COMMENT: Bridging the Historic Chasm (3) II. Looking into the FAB (2 as Framed)

GENERAL SANTOS CITY (MindaNews/27 October) — As earlier noted, the 15-stage implementation of the FAB appeared to have been drawn on the presumption that the Bangsamoro as aspired by the Moros can be established hitch free within the remaining half of the Aquino III administration. With the transition deemed satisfactorily completed, the Bangsamoro Transition Authority (BTA) will hand over a Bangsamoro government perceived as stable to the first regular Bangsamoro legislative assembly elected in 2016.

However, the FAB as agreed and framed is not really hitch free. There are contentious and potential issues in the FAB provisions — as affirmed by both Parties — and possible conflicts in the passage of the Bangsamoro Basic Law (BBL) from the Transition Commission (TC) through the Congress and the plebiscite — as well-intentioned critics see it — that can upset the 15-stage implementation plan.

Four Annexes

To complete the FAB, the negotiation of four annexes has to be done by the end of 2012; otherwise, the TC, even if already constituted, cannot start drafting the BBL. These are Annex 1 on Power Sharing (III. 1); Annex 2 on Wealth Sharing (IV.6); Annex 3 on Transitional Arrangement and Modalities (VII.2); and, Annex 4 on Normalization (VIII.9).

The FAB has provisions basically similar to those of the MOA-AD in its original or reframed versions. It is not just coincidental that the four annexes in the FAB are also provided in the MILF Draft Agreement 2011 that in early 2011 the MILF Panel presented to the Aquino Government Panel. That Draft has annexes on power sharing, on the reformation of the text of concepts and principles in the MOA-AD, on wealth sharing, on administration of justice, on policing and security, on reconciliation and normalization.

As seen in the “GPH-MILF Decision Points on Principle” (“Decision”) and in the FAB, the MILF has made compromises but has essentially stuck to its position enunciated in its original talking point, “How to Solve the Bangsamoro Problem”. This eventually evolved into the June 22, 2001 Tripoli Agreement on Peace which spawned the MOA-AD. While the Supreme Court ruled the MOA-AD as unconstitutional it recommended its renegotiation or revision to carry out the objectives of the TAP.

In reframing the MOA-AD, the MILF maintained its proposed political settlement within the principle of the right to self-determination. It revised the language and form of the MOA-AD in Draft 2011 which it expanded into a Comprehensive Compact. Since there were matters not in the regular provisions but essential to the Agreement, the annexes were provided as part of the Agreement.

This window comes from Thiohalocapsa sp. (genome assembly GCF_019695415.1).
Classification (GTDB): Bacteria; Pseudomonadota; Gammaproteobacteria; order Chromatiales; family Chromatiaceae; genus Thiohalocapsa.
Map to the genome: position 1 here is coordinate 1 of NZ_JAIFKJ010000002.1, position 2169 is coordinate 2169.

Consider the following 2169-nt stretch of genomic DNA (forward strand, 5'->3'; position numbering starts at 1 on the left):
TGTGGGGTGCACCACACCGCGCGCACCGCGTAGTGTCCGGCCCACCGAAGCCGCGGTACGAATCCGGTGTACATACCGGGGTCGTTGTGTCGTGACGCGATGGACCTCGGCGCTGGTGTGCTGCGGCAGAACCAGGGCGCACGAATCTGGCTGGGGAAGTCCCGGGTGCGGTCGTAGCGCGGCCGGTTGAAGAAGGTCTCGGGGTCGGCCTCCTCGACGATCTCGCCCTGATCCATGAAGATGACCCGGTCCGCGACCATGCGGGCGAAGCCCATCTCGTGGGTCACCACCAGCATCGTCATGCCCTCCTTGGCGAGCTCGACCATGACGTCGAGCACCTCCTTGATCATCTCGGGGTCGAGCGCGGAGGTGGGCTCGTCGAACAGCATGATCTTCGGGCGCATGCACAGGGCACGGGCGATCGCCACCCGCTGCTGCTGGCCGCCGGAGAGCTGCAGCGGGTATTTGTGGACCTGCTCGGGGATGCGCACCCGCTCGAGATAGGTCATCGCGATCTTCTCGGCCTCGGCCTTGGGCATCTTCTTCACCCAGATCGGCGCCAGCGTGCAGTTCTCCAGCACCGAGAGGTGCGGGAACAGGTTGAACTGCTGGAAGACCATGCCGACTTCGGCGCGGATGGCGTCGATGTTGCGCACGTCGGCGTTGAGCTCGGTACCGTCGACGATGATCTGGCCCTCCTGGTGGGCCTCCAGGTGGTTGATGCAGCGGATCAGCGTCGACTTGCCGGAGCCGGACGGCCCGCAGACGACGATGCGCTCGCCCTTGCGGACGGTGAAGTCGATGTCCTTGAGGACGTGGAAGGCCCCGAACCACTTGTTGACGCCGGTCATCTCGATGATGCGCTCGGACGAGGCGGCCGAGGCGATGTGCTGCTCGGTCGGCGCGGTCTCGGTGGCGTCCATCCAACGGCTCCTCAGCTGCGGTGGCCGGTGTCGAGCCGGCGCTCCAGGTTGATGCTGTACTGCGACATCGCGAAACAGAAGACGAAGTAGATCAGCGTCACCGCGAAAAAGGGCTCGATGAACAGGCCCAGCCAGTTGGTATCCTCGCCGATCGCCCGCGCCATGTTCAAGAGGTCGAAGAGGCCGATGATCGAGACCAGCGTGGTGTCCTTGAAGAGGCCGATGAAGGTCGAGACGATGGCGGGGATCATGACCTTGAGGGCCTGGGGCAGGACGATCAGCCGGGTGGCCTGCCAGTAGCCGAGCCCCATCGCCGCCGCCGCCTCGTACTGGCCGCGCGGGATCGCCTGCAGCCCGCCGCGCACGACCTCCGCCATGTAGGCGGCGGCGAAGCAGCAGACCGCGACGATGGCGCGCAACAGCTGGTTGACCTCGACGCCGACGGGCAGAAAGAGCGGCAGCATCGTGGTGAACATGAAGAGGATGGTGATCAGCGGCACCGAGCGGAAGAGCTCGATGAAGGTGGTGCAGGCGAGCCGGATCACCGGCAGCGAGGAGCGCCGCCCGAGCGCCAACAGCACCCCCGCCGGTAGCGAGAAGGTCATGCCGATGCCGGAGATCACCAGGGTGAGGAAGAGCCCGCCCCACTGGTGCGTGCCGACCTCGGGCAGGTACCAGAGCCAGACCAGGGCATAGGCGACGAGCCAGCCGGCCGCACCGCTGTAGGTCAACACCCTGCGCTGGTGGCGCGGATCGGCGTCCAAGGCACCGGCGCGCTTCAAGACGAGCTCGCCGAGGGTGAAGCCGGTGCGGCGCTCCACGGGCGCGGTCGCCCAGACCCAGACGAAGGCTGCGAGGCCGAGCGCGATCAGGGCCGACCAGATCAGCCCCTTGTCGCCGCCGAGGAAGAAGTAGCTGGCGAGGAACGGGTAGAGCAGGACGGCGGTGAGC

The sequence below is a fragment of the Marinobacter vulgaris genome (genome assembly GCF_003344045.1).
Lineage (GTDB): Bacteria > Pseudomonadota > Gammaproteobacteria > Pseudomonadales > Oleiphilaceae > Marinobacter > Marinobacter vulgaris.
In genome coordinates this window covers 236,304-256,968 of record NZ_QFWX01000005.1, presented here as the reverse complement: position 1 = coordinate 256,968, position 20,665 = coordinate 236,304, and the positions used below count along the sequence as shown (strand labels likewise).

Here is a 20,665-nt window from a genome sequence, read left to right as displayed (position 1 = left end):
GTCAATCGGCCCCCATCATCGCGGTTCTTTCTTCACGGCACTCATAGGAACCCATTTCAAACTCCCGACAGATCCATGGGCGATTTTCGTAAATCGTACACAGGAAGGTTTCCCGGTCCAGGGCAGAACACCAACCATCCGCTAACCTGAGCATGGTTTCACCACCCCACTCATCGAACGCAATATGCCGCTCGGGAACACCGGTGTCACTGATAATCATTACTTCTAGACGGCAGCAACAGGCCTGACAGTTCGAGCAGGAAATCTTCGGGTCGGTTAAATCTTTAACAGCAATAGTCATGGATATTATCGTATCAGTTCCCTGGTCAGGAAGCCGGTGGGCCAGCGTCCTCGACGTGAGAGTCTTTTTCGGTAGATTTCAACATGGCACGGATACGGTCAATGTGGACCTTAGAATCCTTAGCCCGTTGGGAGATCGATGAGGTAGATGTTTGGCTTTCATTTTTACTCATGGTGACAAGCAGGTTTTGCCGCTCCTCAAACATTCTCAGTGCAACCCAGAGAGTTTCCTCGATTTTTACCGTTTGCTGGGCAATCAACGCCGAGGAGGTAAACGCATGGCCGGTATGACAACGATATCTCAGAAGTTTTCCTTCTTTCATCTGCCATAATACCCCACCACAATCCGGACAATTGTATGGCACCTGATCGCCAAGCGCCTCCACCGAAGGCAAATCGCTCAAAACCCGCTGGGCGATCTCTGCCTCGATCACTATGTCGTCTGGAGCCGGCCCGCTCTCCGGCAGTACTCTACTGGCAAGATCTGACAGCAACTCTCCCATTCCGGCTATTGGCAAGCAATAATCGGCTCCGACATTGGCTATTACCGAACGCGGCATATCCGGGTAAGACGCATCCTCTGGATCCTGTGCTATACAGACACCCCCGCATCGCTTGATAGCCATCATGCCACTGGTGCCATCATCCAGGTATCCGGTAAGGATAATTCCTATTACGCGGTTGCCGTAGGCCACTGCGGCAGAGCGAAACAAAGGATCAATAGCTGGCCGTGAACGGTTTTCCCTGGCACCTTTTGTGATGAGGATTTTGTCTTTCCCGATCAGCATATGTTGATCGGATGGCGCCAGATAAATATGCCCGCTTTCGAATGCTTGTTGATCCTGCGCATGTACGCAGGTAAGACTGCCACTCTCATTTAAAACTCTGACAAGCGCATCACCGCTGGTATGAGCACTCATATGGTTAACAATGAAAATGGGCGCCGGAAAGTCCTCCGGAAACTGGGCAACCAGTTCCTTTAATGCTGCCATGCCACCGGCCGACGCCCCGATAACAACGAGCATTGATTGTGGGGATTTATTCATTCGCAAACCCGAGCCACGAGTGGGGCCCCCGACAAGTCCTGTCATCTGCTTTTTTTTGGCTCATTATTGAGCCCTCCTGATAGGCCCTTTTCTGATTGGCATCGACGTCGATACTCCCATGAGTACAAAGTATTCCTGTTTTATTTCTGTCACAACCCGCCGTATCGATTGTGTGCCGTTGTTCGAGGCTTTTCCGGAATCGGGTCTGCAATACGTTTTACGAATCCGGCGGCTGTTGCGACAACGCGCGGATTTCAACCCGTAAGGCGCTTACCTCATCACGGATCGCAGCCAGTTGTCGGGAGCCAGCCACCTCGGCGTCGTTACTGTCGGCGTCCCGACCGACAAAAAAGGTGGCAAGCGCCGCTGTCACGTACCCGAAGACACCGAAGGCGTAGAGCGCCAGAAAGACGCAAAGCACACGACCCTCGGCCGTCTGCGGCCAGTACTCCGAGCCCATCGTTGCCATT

With the annexes on hand for reference, adoption or revision, the MILF panel must be about ready for the November and December negotiations. The Government panel is now drafting its proposed annexes (OPAPP Website, October 22).  OPAPP Secretary Teresita Quintos-Deles expects to complete the negotiations as scheduled. The MILF is as optimistic (Luwaran Editorial October 15-31). However, it could be asked: What if the Parties fail to overcome the contentious issues which they have anticipated? 

“Devils in Details”

There are provisions of the FAB in which both Parties fully agree in principle but in their details “devils” may lurk. They can slow down the TC in drafting the BBL. There will be compromises that may not be to the liking of the members of the Congress or may invite the intervention of the Supreme Court.

Excluding Miscellaneous (IX), only Basic Rights (VI) appears to be “devil-free”. Of the seven others, Establishment of the Bangsamoro (I) and Basic Law (II) seem to be most “devil-infested”. The annexes may either expel some “devils” from the remaining five parts or invite more.

The signing of the FAB and the formation of the TC do not establish the Bangsamoro. As agreed, regular officials of the ARMM will be elected in the May 2013 election and the ARMM will continue to exist until abolished upon the promulgation of the BBL. Whether Bangsamoro can be established by the end of the Aquino III presidency will depend on how “devil-free” is the drafting of the BBL Bill, its passage through the Congress and its ratification.